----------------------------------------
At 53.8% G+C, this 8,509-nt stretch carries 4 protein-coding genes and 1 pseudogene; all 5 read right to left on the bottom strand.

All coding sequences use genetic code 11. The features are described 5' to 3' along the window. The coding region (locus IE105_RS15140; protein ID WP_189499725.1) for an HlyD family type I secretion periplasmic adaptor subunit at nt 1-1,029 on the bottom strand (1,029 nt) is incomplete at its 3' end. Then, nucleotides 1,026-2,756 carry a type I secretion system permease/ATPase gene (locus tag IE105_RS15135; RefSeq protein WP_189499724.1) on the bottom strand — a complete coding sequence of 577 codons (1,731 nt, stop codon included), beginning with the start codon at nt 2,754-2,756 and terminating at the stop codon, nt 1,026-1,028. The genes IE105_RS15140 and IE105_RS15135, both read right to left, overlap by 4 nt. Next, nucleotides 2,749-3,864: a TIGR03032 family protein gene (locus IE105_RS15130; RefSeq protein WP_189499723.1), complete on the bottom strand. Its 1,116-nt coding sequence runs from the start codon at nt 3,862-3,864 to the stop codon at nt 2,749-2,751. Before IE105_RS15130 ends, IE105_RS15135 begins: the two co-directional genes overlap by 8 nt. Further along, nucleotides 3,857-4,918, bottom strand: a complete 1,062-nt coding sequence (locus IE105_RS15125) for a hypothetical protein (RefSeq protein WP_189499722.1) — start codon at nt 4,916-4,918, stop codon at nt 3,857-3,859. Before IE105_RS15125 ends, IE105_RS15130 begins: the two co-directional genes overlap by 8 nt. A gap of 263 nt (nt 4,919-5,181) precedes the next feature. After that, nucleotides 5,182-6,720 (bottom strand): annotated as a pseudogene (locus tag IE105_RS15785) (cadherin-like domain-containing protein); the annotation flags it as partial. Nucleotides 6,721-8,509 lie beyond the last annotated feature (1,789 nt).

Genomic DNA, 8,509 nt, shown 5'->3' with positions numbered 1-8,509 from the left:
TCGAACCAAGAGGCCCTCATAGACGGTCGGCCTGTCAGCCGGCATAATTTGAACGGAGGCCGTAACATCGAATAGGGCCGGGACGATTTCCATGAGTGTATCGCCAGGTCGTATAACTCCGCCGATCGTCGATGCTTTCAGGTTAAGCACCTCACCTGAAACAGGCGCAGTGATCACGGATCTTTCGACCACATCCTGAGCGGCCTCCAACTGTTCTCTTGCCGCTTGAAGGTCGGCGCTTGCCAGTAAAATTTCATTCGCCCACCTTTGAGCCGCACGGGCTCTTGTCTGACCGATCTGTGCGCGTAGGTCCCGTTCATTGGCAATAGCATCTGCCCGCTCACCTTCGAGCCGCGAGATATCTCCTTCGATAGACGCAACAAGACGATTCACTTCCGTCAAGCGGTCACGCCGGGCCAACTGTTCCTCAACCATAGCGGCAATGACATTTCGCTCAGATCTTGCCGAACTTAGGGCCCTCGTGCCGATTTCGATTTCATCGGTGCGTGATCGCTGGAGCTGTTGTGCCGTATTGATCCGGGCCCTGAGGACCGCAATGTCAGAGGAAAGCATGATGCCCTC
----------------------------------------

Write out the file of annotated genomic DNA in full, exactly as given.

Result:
At 53.8% G+C, this 8,509-nt stretch carries 4 protein-coding genes and 1 pseudogene; all 5 read right to left on the bottom strand.

All coding sequences use genetic code 11. The features are described 5' to 3' along the window. The coding region (locus IE105_RS15140; protein ID WP_189499725.1) for an HlyD family type I secretion periplasmic adaptor subunit at nt 1-1,029 on the bottom strand (1,029 nt) is incomplete at its 3' end. Then, nucleotides 1,026-2,756 carry a type I secretion system permease/ATPase gene (locus tag IE105_RS15135; RefSeq protein WP_189499724.1) on the bottom strand — a complete coding sequence of 577 codons (1,731 nt, stop codon included), beginning with the start codon at nt 2,754-2,756 and terminating at the stop codon, nt 1,026-1,028. The genes IE105_RS15140 and IE105_RS15135, both read right to left, overlap by 4 nt. Next, nucleotides 2,749-3,864: a TIGR03032 family protein gene (locus IE105_RS15130; RefSeq protein WP_189499723.1), complete on the bottom strand. Its 1,116-nt coding sequence runs from the start codon at nt 3,862-3,864 to the stop codon at nt 2,749-2,751. Before IE105_RS15130 ends, IE105_RS15135 begins: the two co-directional genes overlap by 8 nt. Further along, nucleotides 3,857-4,918, bottom strand: a complete 1,062-nt coding sequence (locus IE105_RS15125) for a hypothetical protein (RefSeq protein WP_189499722.1) — start codon at nt 4,916-4,918, stop codon at nt 3,857-3,859. Before IE105_RS15125 ends, IE105_RS15130 begins: the two co-directional genes overlap by 8 nt. A gap of 263 nt (nt 4,919-5,181) precedes the next feature. After that, nucleotides 5,182-6,720 (bottom strand): annotated as a pseudogene (locus tag IE105_RS15785) (cadherin-like domain-containing protein); the annotation flags it as partial. Nucleotides 6,721-8,509 lie beyond the last annotated feature (1,789 nt).

Genomic DNA, 8,509 nt, shown 5'->3' with positions numbered 1-8,509 from the left:
TCGAACCAAGAGGCCCTCATAGACGGTCGGCCTGTCAGCCGGCATAATTTGAACGGAGGCCGTAACATCGAATAGGGCCGGGACGATTTCCATGAGTGTATCGCCAGGTCGTATAACTCCGCCGATCGTCGATGCTTTCAGGTTAAGCACCTCACCTGAAACAGGCGCAGTGATCACGGATCTTTCGACCACATCCTGAGCGGCCTCCAACTGTTCTCTTGCCGCTTGAAGGTCGGCGCTTGCCAGTAAAATTTCATTCGCCCACCTTTGAGCCGCACGGGCTCTTGTCTGACCGATCTGTGCGCGTAGGTCCCGTTCATTGGCAATAGCATCTGCCCGCTCACCTTCGAGCCGCGAGATATCTCCTTCGATAGACGCAACAAGACGATTCACTTCCGTCAAGCGGTCACGCCGGGCCAACTGTTCCTCAACCATAGCGGCAATGACATTTCGCTCAGATCTTGCCGAACTTAGGGCCCTCGTGCCGATTTCGATTTCATCGGTGCGTGATCGCTGGAGCTGTTGTGCCGTATTGATCCGGGCCCTGAGGACCGCAATGTCAGAGGAAAGCATGATGCCCTC